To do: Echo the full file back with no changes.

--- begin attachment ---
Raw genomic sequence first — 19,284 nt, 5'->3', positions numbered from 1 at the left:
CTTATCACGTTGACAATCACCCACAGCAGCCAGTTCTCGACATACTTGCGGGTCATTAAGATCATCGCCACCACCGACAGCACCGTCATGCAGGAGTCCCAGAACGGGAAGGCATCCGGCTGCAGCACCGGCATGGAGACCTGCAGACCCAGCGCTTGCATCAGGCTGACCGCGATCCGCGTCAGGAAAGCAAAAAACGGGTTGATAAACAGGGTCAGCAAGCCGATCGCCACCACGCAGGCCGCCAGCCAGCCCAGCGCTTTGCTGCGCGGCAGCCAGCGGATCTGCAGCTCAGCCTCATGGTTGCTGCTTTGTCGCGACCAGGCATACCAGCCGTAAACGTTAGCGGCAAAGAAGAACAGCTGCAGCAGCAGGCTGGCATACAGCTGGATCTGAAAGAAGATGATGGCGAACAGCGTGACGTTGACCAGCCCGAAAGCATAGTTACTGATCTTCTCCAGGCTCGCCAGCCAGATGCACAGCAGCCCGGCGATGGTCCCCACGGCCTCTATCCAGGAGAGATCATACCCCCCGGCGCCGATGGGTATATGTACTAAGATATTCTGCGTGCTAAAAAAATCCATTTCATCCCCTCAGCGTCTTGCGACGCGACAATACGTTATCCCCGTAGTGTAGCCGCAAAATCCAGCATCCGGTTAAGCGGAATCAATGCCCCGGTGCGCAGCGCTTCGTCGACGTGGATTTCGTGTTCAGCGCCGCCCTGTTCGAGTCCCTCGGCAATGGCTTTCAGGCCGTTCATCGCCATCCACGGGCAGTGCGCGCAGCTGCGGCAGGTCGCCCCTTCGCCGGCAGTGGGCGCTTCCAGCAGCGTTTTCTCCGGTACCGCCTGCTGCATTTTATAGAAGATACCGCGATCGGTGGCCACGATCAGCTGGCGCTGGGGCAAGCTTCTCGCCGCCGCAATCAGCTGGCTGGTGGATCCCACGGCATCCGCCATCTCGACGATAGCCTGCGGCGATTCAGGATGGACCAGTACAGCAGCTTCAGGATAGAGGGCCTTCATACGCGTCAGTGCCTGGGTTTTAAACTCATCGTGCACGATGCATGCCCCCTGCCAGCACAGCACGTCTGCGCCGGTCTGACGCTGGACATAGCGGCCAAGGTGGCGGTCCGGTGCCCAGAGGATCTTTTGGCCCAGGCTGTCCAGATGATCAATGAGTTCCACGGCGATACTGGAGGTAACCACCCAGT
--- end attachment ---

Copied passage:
Raw genomic sequence first — 19,284 nt, 5'->3', positions numbered from 1 at the left:
CTTATCACGTTGACAATCACCCACAGCAGCCAGTTCTCGACATACTTGCGGGTCATTAAGATCATCGCCACCACCGACAGCACCGTCATGCAGGAGTCCCAGAACGGGAAGGCATCCGGCTGCAGCACCGGCATGGAGACCTGCAGACCCAGCGCTTGCATCAGGCTGACCGCGATCCGCGTCAGGAAAGCAAAAAACGGGTTGATAAACAGGGTCAGCAAGCCGATCGCCACCACGCAGGCCGCCAGCCAGCCCAGCGCTTTGCTGCGCGGCAGCCAGCGGATCTGCAGCTCAGCCTCATGGTTGCTGCTTTGTCGCGACCAGGCATACCAGCCGTAAACGTTAGCGGCAAAGAAGAACAGCTGCAGCAGCAGGCTGGCATACAGCTGGATCTGAAAGAAGATGATGGCGAACAGCGTGACGTTGACCAGCCCGAAAGCATAGTTACTGATCTTCTCCAGGCTCGCCAGCCAGATGCACAGCAGCCCGGCGATGGTCCCCACGGCCTCTATCCAGGAGAGATCATACCCCCCGGCGCCGATGGGTATATGTACTAAGATATTCTGCGTGCTAAAAAAATCCATTTCATCCCCTCAGCGTCTTGCGACGCGACAATACGTTATCCCCGTAGTGTAGCCGCAAAATCCAGCATCCGGTTAAGCGGAATCAATGCCCCGGTGCGCAGCGCTTCGTCGACGTGGATTTCGTGTTCAGCGCCGCCCTGTTCGAGTCCCTCGGCAATGGCTTTCAGGCCGTTCATCGCCATCCACGGGCAGTGCGCGCAGCTGCGGCAGGTCGCCCCTTCGCCGGCAGTGGGCGCTTCCAGCAGCGTTTTCTCCGGTACCGCCTGCTGCATTTTATAGAAGATACCGCGATCGGTGGCCACGATCAGCTGGCGCTGGGGCAAGCTTCTCGCCGCCGCAATCAGCTGGCTGGTGGATCCCACGGCATCCGCCATCTCGACGATAGCCTGCGGCGATTCAGGATGGACCAGTACAGCAGCTTCAGGATAGAGGGCCTTCATACGCGTCAGTGCCTGGGTTTTAAACTCATCGTGCACGATGCATGCCCCCTGCCAGCACAGCACGTCTGCGCCGGTCTGACGCTGGACATAGCGGCCAAGGTGGCGGTCCGGTGCCCAGAGGATCTTTTGGCCCAGGCTGTCCAGATGATCAATGAGTTCCACGGCGATACTGGAGGTAACCACCCAGT